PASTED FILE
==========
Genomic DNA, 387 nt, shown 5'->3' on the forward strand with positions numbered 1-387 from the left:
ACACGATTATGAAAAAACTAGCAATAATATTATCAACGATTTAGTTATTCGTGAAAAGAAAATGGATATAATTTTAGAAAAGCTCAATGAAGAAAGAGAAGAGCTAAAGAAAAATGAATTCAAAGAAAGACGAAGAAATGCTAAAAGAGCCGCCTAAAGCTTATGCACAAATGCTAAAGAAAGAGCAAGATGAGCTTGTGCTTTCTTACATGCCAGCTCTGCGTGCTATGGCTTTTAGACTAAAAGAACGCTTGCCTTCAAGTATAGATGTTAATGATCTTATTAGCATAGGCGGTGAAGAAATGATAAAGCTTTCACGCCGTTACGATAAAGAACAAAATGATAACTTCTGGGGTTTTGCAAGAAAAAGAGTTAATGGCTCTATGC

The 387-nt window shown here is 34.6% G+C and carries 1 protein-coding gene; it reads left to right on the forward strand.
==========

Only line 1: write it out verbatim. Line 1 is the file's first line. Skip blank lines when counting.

Genomic DNA, 387 nt, shown 5'->3' on the forward strand with positions numbered 1-387 from the left: